Brian looks at the clock.

    “I don’t know I didn’t check the time when you… when you went out.”

    I sigh and start to get up. Jacque and Barbera take my hands and help me.

    “I’m really scared to ask because, whatever is going on seems really scary, but--well first, are you okay? Is there anything we can get you?”

    “No that’s okay I--Give me a minute or two. I promise I want to tell you about what’s on my mind”

    I concentrate on breathing and making sure I’m present to reality.

    “I had a vision.”

    That is not really an explanation, and everybody is doing everything within their power not to say anything and just let me talk.

    “I had a--It started when Thomas was talking about some reality where everything went terribly wrong.”

    My words are weak and slow and I feel really calm.

    “There’s something about that. Something that resonated with me. Terribly wrong. I can’t figure out why we would have sent back a positive control. I couldn’t figure out why we would do that. Thomas’s explanation of somehow all the answers did work, didn’t, doesn’t make any sense to me. And then it hit me. It was like a vision. I could see, us. Here.”

    The dread is starting to creep back into my chest.

    “Imagine if--No. Imagine something went terribly wrong. Disastrously wrong. Somehow doing this stuff is so, so, so dangerous that not only did it go wrong, but it can, and should, never, ever be messed with ever again. And we know this, because we tried doing it, and it went really bad, really, like, universe ending bad. So the whole universe is ending, and we’re here, in this room. There’s hope, though. Our world is ending, but maybe if, somehow… We can send information back in time! We have the MCIER units. But there’s a problem. We only have seven checkboxes to do it. We have to warn our younger selves to not do this, because it’s dangerous and bad, but we only have seven checkboxes. What do you send? How do you send back a distress signal? How do you keep us from fucking it all up, for all of eternity? Maybe you come up with a code, right? Like SOS or something, but do you trust…”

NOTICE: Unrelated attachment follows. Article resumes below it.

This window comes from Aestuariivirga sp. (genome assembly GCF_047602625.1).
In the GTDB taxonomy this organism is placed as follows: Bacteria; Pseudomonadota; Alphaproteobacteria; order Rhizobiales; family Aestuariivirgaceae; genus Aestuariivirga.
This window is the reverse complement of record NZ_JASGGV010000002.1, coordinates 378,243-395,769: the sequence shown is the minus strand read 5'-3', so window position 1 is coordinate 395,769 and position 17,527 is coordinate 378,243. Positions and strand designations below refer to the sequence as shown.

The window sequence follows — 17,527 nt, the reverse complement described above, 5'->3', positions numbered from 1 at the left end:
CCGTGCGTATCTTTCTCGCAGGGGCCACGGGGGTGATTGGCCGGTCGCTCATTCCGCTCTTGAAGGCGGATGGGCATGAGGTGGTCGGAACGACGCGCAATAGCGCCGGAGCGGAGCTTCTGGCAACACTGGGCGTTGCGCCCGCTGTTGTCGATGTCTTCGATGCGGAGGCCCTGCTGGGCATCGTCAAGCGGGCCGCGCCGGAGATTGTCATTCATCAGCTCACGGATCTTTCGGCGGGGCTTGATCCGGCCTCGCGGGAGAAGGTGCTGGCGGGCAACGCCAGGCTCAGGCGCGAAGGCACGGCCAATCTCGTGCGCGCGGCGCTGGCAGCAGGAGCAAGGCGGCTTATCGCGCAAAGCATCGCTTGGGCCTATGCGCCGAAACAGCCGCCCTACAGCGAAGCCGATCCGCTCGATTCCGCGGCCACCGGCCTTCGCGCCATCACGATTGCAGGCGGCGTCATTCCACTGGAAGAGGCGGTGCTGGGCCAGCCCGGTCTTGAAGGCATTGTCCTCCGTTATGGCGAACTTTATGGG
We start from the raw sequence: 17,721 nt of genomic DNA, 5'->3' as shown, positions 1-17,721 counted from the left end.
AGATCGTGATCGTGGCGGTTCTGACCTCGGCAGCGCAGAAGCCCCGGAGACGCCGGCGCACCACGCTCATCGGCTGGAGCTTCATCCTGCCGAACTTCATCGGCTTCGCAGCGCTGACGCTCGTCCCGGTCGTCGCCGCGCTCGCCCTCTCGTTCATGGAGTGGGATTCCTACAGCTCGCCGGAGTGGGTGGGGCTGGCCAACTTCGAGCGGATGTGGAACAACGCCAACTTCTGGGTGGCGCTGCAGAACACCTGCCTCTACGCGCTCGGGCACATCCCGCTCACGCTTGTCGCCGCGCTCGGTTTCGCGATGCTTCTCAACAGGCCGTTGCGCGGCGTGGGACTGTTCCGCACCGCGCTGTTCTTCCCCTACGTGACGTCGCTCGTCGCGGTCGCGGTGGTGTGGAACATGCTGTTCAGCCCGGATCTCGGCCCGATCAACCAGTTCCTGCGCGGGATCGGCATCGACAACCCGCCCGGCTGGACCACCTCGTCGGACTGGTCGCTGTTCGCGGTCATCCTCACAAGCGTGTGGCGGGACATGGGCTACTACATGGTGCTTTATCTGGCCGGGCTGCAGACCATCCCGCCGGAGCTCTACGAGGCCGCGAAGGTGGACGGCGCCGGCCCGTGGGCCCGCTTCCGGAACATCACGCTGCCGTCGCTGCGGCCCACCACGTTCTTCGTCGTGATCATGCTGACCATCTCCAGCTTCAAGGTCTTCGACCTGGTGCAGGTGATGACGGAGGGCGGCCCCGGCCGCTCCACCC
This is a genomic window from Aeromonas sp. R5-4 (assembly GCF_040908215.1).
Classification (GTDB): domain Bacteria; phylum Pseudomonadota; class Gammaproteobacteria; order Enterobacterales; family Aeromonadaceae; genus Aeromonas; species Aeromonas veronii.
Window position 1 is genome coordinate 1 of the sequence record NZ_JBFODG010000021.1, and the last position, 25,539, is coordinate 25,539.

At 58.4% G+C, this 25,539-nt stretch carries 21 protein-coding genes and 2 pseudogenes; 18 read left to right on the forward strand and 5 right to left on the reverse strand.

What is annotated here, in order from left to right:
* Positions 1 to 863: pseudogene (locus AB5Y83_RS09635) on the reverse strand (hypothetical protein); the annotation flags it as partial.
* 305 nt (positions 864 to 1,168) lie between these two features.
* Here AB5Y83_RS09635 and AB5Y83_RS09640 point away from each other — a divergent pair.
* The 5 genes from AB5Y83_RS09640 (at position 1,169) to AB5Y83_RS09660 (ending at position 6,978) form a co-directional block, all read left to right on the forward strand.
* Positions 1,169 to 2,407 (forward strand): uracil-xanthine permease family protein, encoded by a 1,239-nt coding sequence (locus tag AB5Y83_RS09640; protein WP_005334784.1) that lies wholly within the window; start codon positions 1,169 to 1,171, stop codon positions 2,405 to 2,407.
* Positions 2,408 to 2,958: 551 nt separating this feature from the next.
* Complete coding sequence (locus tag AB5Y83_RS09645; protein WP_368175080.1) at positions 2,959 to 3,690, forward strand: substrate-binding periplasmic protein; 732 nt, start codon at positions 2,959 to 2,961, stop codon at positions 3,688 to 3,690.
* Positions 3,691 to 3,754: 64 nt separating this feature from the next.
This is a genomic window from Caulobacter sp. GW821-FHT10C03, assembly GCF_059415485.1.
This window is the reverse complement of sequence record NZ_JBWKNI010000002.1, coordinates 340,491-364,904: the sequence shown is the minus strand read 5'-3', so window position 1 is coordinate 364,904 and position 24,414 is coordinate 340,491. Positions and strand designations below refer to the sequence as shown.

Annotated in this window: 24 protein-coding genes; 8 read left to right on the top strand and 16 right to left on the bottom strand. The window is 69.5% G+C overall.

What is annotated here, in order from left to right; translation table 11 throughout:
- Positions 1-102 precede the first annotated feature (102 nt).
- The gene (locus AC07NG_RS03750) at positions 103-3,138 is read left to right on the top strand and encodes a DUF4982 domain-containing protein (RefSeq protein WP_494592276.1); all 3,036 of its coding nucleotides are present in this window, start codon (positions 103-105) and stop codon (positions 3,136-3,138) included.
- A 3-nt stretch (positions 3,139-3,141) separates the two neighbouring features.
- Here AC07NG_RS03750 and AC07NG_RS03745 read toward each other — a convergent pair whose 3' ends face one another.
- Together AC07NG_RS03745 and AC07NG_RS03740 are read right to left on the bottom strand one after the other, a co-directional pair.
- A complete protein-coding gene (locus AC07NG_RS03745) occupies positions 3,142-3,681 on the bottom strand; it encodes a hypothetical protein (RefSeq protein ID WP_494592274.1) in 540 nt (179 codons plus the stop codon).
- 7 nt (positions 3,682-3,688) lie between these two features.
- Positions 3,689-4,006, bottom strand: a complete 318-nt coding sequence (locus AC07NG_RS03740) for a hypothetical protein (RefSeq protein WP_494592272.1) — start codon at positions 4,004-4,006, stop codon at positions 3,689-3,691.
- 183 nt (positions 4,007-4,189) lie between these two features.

Another realization sinks in.

    “It’s like what Thomas said. We weren’t looking for this kind of message when we went into the room, so somehow we have to send back something that is immediately recognizably wrong, just wrong. If we send back all ‘no’s than we’ll notice right away, right? We’ll be standing in a room full of red lights and there’s no denying that there’s a pattern. If they’re all red than we’ll know something went wrong, right? But we’ll just think it was a failed experiment. Like Thomas also said, maybe someone blew-up the building before we could send anything back. So that stops us from doing this round of experimenting, but there’ll be more. The science is out there, and if this one failed, somebody, somewhere, is still going to try and screw with this stuff. And when they do, they’ll end up destroying the entire world, just like some alternate version of us did. No, no. We needed to have this meeting. Where we know something went really wrong. We needed to be humiliated in public for saying things that weren’t true. There’s no possible way for a box to come back checked if it wasn’t on purpose. So we checked off the control. Because you know what the control box really means? It doesn’t really mean everything went good. It doesn’t really mean that the whole experiment went right. What it really means is that the message we are sending back is intentional. It means that even though all those ‘no’s make no sense, we wrote them on purpose. It means there’s a reason, right? That’s why we’re here in this meeting. Because we know that we sent back this message that’s, wrong, on purpose, and we’re trying to figure out why. So. The message we got, it was a distress signal. It was the last message sent from a sinking ship with no hope of survival. What we got in that room all those days ago was the ‘save our ship’ of an entire universe.”